Thursday, January 28, 2010


Apple finally displayed its eagerly, fervently, feverishly awaited tablet computer. It's billed as a platform primarily for the distribution and utilization of ebooks and maybe other textual "content." Yet, it is loaded with distractions that will be quite irresistible to many users: "web surfing, email, games, presentation software and various other tricks" (according to the Guardian article covering the momentous product launch). And it will also have cell/mobile 3G connectivity. here is how it will work. You download a book on the spur of the moment - one you don't need and probably won't like. At some point you pull it up on your screen, and halfway through the first page you succumb to an urge to check an irrelevant fact on the web. Twenty-seven hyperlinks and 2.5 hours later you still haven't moved past p. 1. You never finish the book - but Apple has reshaped another media business. You would have shelled out the $11.99 on some other impulsive purchase anyway - and GDP has grown by another tiny bit.

Sunday, January 24, 2010

Up in the Air

The movie is touchingly brilliant in its depiction of the heartlessness of the corporate machine George Clooney serves with utmost competence and poise. Where it seems to falter emotionally are the few sequences meant to put a human touch on the reality he inhabits. This must be mission impossible – really. The female character, a top Cornell graduate who majored in psychology, exposes with merciless precision the clulessness of much cost-benefit analysis (mocked memorably by Michael Sandel in last year's Reith Lectures) and of reductionist psychology. What ticked me a bit was the amount of product placement in this movie – otherwise positioned as socially conscious: Hilton, Hertz, American Airlines, Chrysler… Granted, it’s not as bad as the merciless merchandizing of Avatar – whose mesmerizing 3D world has been reproduced in plastic and made available on Amazon to the last flickering blade of grass. No, there isn’t anything the matrix cannot swallow and digest with unyielding efficiency…

I can't get no satisfaction

A Slate article by Emily Yoffe from last August reveals why most of us will spend hours checking obscure factoids on the Internet. It turns out such “seeking” behavior gives us an agitated high – the force that drives rats with electrodes inserted in the appropriate part of their brains to keep pressing that proverbial lever until they collapse from mental and physical exhaustion. Oh, to what lengths the human animal will go in pursuit of a high… A recent New York Times article (“Choking Game No Mystery to Children…”) says over five per cent of kids in Oregon have tried “the activity, in which adolescents try to achieve a high by briefly depriving the brain of oxygen through strangulation” – a desperate kind of thrill seeking which has produced dozens of deaths in recent years. Still, the obsessive/addictive behavior described by Yoffe seems more troubling in the long run, since it affects 99.9 per cent of kids in areas enjoying the amenities of modern living. Another NYT article reports the finding of a recent study done by the Kaiser Family Foundation on the use of electronic devices by children 8 to 18 years old in t6he US. It turns out they now spend on average 7.5 hours a day plugged into such devices, not counting 1.5 hours of texting and 0.5 hours speaking on their cell phones. This is an increase of over an hour as compared to the previous study done five years ago – when researchers had concluded that the use of electronic devices could not possibly go up because there are only so many waking hours in a day. Now it has – as a result mostly of the recent advent “smartphone” which allow their owners to be constantly hyperconnected. Those devices in the hands of teenagers – and most adults – make the itch to constantly seek information and entertainment online virtually irresistible, with incalculable consequences for the brain development of coming generations. The biggest culprits here are, of course, Apple and Google. I am thinking of Google’s famous slogan: “Don’t Be Evil.” Having a business model aimed at breaking down any remaining inhibitions to the headlong embrace of incessant impulsive behavior in billions of people (how else can you generate those quazillions of billable clicks every day?) is maybe less evil than the Rwandan genocide. Still, this must be the most hilarious piece of corporate propaganda in history. I hope Brin and Page will be clutching their Nexus phones as they slowly turn on those giant pitchforks alongside other overly ambitious geeks - so they could check out online (after)life on the other side...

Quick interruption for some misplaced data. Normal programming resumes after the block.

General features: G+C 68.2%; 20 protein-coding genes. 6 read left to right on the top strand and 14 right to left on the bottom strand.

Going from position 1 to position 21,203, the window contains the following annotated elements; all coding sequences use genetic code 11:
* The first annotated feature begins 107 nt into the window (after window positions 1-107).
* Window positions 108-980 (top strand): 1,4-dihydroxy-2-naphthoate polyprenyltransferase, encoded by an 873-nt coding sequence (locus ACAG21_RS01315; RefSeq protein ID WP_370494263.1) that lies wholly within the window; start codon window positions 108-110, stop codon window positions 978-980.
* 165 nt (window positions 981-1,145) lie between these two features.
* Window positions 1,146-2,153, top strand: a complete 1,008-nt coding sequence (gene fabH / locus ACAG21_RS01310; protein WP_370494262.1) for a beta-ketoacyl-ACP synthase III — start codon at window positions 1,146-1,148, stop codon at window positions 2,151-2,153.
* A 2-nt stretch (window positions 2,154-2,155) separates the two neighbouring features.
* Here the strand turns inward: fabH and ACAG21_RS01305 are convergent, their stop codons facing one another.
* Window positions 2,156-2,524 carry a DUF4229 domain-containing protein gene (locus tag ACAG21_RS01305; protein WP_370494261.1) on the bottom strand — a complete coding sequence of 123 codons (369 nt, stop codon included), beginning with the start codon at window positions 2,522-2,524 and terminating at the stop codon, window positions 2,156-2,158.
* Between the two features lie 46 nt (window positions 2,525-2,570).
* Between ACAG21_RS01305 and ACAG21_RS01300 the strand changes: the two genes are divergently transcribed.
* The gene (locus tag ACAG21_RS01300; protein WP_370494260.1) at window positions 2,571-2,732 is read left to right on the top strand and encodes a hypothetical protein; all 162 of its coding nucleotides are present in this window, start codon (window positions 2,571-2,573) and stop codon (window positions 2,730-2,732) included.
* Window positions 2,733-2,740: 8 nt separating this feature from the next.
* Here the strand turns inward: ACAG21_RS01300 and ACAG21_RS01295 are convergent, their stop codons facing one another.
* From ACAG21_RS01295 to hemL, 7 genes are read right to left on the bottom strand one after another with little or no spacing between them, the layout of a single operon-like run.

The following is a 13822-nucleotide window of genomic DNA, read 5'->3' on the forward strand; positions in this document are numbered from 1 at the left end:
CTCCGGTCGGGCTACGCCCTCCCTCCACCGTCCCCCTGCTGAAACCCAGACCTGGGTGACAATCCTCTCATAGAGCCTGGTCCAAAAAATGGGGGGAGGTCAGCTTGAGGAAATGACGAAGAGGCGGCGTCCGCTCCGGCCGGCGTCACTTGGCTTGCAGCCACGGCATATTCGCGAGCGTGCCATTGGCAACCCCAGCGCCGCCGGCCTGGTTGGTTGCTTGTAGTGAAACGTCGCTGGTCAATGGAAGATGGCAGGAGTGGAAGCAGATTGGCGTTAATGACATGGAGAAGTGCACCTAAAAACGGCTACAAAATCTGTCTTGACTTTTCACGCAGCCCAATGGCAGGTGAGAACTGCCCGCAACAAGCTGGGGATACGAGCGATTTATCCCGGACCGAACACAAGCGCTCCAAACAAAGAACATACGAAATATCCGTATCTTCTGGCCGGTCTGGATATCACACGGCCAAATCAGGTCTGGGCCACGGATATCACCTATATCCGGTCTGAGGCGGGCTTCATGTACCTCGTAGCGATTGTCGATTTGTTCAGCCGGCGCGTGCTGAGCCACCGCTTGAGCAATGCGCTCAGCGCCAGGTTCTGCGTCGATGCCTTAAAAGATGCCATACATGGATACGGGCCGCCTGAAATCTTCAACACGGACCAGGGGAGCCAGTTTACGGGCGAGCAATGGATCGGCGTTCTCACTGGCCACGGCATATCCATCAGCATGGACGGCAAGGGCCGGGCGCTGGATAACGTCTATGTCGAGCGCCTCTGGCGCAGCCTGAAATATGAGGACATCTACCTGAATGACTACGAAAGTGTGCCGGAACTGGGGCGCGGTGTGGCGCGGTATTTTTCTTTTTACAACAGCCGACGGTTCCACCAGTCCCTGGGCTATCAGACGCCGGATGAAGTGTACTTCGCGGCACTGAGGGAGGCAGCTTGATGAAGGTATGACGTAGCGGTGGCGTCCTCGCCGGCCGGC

Sunday, January 17, 2010

The wisdom of middle age (sort of)

Some hot cosmetic advice from actress Susan Sarandon: "Laughing does a lot for the face. Do the things you enjoy. Surround yourself with good people. Denying yourself is not good for the face. You can't be a bitter, angry person. Hatred is unsexy and not great for your skin." This after, aged 63, she proudly proclaims: "Yes, I am sexy."

Saturday, January 16, 2010

La dolce vita

Following our daughter’s birthday, we spent a night at one of the countless spa hotels that have sprung up across Bulgaria over the last few years. There were just a couple of people staying and using the facilities there. We went to several similar places around the city for coffee and deserts, and saw a similar picture – solemnly servile staff catering to a few customers in pompously decorated lobby bars. At the same time, the city was dotted with abandoned construction sites, including the concrete hulk of a performing arts center from the late 1980s in the central square. And we drove along a road consisting mainly of potholes to a lake on the outskirts of the city which had once been a familiar tourist attraction. What better illustration for the proverbial capacity of the market to channel resources and investment with unrelenting effectiveness? Pouring billions into the construction of all those spa hotels catering to a few nouveau riche entrepreneurs and well-paid professionals while the social infrastructure of the country is decaying beyond the point of no return...

Thursday, January 14, 2010

Avatar: Welcome to the feelies